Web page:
The National Energy Guarantee could be sabotaged if rebel Coalition members take a hard line on carbon emissions in their NEG opposition.
That’s the message from ACT Climate Change Minister Shane Rattenbury. He says it will be “very difficult” to approve the NEG in August if the Coalition refuses to compromise.
Pressure from coal-centric Coalition MPs like former Prime Minister Tony Abbott is making it hard for federal Energy Minister Josh Frydenberg to appease the states by offering possible higher emissions targets in future.
Abbott is threatening to vote against the NEG unless it reduces focus on emissions. Coal-fired power stations should provide baseline energy, he says. This would avoid a reliance on renewables like solar panels and energy storage batteries.
Because the NEG is presented as technology neutral, a range of clean energy options could be included in the future energy mix, along with coal and gas.
NEG opposition grows despite Government hard line
Abbott and his pro-coal colleagues insist the NEG should focus less on reducing emissions and more on reducing energy prices.
The rebel back-bencher has actively campaigned for the government to build a new coal-fired power station. He also strongly backed a plan to buy Queensland’s controversial Adani coal mine.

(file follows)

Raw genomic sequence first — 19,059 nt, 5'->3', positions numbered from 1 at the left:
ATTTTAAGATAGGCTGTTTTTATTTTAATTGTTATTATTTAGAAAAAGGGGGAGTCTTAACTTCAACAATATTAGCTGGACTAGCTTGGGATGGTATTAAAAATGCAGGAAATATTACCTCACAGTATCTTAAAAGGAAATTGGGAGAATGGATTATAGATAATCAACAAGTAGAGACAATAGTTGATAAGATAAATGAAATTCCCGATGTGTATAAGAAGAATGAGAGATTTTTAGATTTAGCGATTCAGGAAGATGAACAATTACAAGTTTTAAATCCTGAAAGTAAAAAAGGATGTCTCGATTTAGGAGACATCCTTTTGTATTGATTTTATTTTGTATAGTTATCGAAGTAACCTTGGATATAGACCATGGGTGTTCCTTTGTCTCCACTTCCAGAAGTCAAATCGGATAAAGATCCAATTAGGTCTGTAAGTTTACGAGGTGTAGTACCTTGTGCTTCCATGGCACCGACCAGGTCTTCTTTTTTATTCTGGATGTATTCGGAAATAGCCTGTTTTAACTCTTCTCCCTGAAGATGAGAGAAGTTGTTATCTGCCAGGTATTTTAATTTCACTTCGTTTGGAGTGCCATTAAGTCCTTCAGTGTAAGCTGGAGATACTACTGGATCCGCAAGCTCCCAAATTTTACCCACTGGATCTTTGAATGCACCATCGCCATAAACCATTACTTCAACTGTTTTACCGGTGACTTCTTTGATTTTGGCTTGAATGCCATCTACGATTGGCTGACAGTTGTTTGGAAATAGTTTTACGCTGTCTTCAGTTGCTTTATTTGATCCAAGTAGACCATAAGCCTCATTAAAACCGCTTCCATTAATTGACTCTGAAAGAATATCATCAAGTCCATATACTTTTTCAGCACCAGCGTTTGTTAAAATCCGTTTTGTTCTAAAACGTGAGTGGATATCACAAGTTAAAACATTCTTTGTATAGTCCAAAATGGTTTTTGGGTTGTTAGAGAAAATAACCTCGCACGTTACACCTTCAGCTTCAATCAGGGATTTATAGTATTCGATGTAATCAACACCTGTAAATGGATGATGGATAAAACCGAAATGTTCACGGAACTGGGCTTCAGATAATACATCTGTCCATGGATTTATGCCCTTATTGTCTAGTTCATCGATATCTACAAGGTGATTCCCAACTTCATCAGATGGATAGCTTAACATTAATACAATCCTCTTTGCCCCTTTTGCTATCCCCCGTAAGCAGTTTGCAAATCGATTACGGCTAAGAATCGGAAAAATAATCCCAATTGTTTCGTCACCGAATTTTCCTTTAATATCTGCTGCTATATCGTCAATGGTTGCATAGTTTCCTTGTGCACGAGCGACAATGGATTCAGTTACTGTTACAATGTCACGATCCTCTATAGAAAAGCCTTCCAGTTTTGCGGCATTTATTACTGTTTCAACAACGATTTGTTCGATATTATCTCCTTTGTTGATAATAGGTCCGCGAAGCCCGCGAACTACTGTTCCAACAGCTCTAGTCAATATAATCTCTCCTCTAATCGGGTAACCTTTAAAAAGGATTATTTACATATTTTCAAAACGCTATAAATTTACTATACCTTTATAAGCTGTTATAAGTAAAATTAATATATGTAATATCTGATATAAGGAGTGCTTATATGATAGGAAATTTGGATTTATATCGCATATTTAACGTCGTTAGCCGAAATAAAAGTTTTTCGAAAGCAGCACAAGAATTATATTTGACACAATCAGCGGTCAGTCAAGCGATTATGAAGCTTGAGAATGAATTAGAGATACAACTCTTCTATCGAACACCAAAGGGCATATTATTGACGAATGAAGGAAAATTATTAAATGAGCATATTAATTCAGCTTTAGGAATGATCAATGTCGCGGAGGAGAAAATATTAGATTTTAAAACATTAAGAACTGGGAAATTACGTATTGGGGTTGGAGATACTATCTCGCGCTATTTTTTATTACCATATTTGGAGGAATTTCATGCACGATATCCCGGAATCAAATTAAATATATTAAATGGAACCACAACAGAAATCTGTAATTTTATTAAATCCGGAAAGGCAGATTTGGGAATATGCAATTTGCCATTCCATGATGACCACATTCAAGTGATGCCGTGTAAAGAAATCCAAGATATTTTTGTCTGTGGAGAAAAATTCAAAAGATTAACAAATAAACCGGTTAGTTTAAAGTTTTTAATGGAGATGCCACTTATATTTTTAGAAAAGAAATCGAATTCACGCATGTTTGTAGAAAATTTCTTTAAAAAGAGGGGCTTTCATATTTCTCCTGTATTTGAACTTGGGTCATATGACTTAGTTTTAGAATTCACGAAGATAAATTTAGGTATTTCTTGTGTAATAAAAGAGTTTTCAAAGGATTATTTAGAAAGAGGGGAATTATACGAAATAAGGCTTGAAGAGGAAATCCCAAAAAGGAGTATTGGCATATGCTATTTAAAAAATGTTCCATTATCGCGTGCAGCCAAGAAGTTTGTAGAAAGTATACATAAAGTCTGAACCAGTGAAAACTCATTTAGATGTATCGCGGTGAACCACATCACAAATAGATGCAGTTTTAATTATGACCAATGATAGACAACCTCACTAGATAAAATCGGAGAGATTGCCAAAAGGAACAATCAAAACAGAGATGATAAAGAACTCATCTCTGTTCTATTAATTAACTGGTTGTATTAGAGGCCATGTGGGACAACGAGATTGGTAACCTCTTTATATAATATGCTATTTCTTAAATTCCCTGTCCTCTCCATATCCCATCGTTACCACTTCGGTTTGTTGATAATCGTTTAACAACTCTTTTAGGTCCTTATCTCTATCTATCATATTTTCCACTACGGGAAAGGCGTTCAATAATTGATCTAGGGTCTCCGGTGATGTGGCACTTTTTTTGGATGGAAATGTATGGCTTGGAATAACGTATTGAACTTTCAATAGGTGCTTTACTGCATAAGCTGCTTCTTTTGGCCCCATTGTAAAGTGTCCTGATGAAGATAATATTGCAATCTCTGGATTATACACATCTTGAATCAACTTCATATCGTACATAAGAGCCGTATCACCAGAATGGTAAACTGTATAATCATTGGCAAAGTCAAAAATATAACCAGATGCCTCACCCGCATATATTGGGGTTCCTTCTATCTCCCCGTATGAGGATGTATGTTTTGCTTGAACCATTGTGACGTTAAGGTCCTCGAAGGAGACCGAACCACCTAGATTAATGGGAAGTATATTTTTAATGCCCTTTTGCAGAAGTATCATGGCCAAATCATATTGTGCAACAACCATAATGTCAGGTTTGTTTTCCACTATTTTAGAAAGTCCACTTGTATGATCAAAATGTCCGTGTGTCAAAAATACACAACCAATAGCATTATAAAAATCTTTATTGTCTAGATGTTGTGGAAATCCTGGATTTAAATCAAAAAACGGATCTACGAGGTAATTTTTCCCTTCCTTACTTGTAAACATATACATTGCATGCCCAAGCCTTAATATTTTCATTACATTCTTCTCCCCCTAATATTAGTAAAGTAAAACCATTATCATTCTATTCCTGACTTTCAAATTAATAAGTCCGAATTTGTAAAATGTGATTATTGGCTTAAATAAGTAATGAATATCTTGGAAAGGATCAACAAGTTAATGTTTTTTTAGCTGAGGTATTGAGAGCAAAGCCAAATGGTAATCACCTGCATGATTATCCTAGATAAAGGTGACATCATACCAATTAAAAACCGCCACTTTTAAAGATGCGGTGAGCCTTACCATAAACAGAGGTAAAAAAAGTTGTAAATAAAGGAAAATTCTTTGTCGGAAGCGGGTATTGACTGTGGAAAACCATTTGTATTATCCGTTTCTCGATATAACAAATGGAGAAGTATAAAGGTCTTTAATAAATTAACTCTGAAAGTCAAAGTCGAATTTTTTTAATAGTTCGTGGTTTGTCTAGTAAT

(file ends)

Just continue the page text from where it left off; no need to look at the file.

At least one-third of the Nationals party room look set to oppose the NEG. They want more direct government intervention in the energy market to reduce power prices.
So-called ‘clean coal’ is also seen by Coalition MPs as a viable alternative to wind and solar energy. Clean coal technology is unproven, however. Industry insiders also claim it is prohibitively expensive with many practical challenges.
Where next for the National Energy Guarantee?
The NEG was proposed by the Coalition in 2017 to replace the abandoned Clean Energy Target (CET). It was designed to introduce affordable, reliable energy using a range of energy sources including wind, solar power and coal.
Despite state and territory energy ministers approving further NEG development when they met in April this year, the policy has had a rocky passage.
According to Green Energy Markets, large-scale clean energy projects in Australia’s pipeline already exceed the modest 2030 NEG target of 26 per cent reduction on 2005 levels.
The Council of Australian Governments (COAG) is meeting in August to approve a final NEG blueprint. Because consensus is required, any state refusing to sign could scupper the scheme.
Tony Abbott wants the Coalition party room to debate the contentious issue of coal-fired generation further before the August meeting with states and territories.